I work for an organization that is lacking in integrity and where employees are treated very poorly. My particular boss (a supposed leader in the organization) is immature, retaliatory and volatile. I am in a leadership position and have a lot of responsibility for setting strategic direction in my area. I have a terrific team of professionals that I work with and that is the best part of my job.
I am looking for other work partly because the work environment is toxic and the people I work with, in my professional field, are the meanest group of people I've ever met. I don't feel that my professional expertise and judgment are valued or appreciated - in fact, I feel that I'm resented for the work I do.
My question has to do with my own professional integrity as I look for other work. At my level, I would expect to have a candid conversation with my director about my job search so we could do some transition planning for a significant body of work that will come up after the first of the year. However, there could possibly be some retribution if I make my wishes known or at least he could make my life a living hell.
I am torn because I care about the work I do and don't want to leave my wonderful team in the lurch. I also feel strongly about the "right thing to do." I don't want my last weeks there to be hellish, especially since I don't have an exit date. What would Wanda do???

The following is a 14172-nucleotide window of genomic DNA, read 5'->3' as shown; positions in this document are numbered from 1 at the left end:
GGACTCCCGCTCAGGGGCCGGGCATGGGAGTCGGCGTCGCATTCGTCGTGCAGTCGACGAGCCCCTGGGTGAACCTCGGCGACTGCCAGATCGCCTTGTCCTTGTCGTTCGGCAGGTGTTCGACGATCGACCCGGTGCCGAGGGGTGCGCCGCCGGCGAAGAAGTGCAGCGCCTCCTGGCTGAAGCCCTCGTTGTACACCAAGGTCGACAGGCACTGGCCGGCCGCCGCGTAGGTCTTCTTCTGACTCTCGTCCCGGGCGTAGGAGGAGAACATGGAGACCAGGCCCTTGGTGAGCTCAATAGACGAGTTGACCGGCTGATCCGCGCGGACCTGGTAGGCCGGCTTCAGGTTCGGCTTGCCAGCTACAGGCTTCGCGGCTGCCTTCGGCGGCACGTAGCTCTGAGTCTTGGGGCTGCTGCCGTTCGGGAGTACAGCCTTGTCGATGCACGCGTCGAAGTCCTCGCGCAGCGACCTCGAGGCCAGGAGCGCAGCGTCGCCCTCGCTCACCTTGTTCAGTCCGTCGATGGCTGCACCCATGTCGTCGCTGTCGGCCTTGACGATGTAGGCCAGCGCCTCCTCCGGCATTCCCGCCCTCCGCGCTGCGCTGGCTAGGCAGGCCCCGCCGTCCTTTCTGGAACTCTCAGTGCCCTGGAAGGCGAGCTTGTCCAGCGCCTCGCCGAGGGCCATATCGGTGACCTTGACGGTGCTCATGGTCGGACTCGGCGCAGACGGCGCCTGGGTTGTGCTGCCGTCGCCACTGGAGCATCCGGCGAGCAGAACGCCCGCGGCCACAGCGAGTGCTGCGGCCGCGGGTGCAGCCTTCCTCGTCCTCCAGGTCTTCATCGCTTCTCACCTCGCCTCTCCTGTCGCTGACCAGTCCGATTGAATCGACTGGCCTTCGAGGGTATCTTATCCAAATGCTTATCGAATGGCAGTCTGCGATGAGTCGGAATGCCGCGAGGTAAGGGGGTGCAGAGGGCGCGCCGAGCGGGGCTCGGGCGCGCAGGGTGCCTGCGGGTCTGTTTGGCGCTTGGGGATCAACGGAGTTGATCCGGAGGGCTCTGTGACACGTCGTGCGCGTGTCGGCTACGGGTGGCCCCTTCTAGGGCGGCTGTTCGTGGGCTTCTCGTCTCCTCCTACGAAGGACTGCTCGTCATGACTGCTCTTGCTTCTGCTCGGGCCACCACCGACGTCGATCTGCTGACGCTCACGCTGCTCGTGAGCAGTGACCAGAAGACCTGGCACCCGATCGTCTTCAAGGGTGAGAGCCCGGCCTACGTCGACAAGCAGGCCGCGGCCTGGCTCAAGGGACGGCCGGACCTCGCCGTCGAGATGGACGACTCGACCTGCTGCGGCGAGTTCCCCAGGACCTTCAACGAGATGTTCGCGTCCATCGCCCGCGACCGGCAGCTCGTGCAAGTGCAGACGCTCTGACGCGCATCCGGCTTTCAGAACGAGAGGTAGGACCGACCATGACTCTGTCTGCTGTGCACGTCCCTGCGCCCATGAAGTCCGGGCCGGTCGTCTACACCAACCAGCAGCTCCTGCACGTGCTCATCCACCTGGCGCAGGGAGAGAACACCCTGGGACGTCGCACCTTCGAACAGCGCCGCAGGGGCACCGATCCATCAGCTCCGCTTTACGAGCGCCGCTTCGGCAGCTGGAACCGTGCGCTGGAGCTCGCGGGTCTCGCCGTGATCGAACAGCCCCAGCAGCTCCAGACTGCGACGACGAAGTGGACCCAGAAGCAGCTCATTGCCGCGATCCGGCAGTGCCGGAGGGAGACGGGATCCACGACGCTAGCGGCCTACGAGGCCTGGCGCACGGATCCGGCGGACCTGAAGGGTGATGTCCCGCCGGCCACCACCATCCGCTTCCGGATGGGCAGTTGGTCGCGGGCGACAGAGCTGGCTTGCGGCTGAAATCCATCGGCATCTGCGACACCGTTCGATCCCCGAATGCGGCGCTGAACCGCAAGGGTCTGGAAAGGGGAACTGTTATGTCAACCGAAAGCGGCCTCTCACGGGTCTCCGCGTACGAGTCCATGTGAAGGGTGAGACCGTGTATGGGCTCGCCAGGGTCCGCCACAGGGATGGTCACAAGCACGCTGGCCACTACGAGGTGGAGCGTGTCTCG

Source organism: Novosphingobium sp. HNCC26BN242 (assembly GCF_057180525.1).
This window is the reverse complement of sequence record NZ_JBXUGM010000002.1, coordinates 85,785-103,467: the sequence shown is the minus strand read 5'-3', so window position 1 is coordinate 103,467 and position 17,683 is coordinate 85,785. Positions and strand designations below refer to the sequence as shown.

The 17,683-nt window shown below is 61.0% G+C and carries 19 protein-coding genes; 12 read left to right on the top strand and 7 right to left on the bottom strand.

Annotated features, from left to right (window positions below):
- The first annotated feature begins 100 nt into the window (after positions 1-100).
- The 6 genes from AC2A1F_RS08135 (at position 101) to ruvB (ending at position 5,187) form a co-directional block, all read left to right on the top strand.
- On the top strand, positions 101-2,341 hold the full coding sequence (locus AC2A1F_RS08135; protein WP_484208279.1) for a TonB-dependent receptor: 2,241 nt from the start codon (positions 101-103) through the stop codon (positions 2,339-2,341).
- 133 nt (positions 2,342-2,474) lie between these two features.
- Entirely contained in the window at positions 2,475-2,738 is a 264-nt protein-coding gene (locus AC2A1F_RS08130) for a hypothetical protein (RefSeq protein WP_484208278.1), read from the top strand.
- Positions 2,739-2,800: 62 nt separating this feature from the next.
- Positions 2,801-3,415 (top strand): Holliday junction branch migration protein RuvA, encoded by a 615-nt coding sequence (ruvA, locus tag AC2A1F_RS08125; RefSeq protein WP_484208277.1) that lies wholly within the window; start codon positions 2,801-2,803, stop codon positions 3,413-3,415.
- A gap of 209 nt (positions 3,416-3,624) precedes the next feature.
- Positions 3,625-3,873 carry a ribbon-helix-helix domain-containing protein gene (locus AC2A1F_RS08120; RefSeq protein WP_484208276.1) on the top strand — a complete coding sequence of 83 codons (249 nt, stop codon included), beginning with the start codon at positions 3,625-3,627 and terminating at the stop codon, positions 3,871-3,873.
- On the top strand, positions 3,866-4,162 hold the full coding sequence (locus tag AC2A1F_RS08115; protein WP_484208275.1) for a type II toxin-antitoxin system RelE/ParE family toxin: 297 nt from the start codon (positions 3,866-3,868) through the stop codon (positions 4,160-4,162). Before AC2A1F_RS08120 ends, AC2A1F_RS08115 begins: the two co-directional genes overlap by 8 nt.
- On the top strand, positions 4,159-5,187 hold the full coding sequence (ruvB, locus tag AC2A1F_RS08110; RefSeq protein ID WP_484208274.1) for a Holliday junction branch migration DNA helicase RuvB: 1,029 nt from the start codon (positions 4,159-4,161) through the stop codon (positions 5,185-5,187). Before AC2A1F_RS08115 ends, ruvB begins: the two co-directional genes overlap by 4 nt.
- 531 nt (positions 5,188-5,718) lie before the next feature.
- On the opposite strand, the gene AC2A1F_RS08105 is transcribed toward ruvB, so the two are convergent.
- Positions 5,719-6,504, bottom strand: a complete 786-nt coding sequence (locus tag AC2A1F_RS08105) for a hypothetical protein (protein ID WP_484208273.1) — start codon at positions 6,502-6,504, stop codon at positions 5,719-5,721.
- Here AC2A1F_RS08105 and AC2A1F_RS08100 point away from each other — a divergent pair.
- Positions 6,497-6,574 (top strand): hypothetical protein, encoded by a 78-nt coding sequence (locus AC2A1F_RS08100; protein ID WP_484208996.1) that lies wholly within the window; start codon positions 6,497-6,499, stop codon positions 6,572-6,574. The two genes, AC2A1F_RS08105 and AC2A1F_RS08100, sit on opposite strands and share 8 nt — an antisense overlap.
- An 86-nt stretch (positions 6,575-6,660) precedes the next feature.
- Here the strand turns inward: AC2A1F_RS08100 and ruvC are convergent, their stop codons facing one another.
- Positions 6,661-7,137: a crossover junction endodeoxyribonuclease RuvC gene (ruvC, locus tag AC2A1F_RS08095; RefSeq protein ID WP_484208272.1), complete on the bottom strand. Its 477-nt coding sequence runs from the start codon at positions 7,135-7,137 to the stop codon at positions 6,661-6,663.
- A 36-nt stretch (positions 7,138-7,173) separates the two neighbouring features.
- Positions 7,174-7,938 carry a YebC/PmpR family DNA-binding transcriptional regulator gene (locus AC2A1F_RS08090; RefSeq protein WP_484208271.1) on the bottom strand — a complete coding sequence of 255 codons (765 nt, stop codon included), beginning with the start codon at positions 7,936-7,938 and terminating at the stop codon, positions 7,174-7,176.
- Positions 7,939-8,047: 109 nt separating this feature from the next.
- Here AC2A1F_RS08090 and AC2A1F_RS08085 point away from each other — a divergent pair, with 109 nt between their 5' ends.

Sounds like a great place to be leaving, even though your team is terrific. My guess is that your team is great because you are there. You bring something to that toxic, intolerable situation that no one else does. Your team is lucky to have you and will miss you, no doubt.
Your boss, on the other hand, sounds like a bully. Perhaps, if you tell him you are leaving and he starts acting out on you, you can bring his behavior to light and call him on it. That could be a great gift to the organization and to your team if he were dealt with and his harmful behavior were minimized.
Take the high road--that's what I'd do. I would check with myself and ask, "How do I need to handle this for me so that I have no regrets--no shoulda, coulda, woulda?" Bottom line I have to live with myself long after this particular job is done.
I would do what my professional ethics tell me to do and have the conversation with my director about the transition planning. I would behave as if the organization appreciated my expertise and professionalism and give them the highest level of service I would want to give to any organization. This one may not appreciate it, but if you can do that for people who don't treat you well, then the next employer who is looking for your level of professionalism will be thrilled. I would do my best to give my current employer nothing to complain about professionally.
If my life became hellish because I made the "right" decisions, I would deal with those things one at a time. Gentle confrontation can work wonders. Whenever I am in a difficult situation that requires confrontation, I do my best to maintain my highest integrity and have no regrets about what I say or do. Often with bullies, all you have to do is stand up to them and they buckle. If you need other tools, check in again.
I hope that helps. That's what I'd do.
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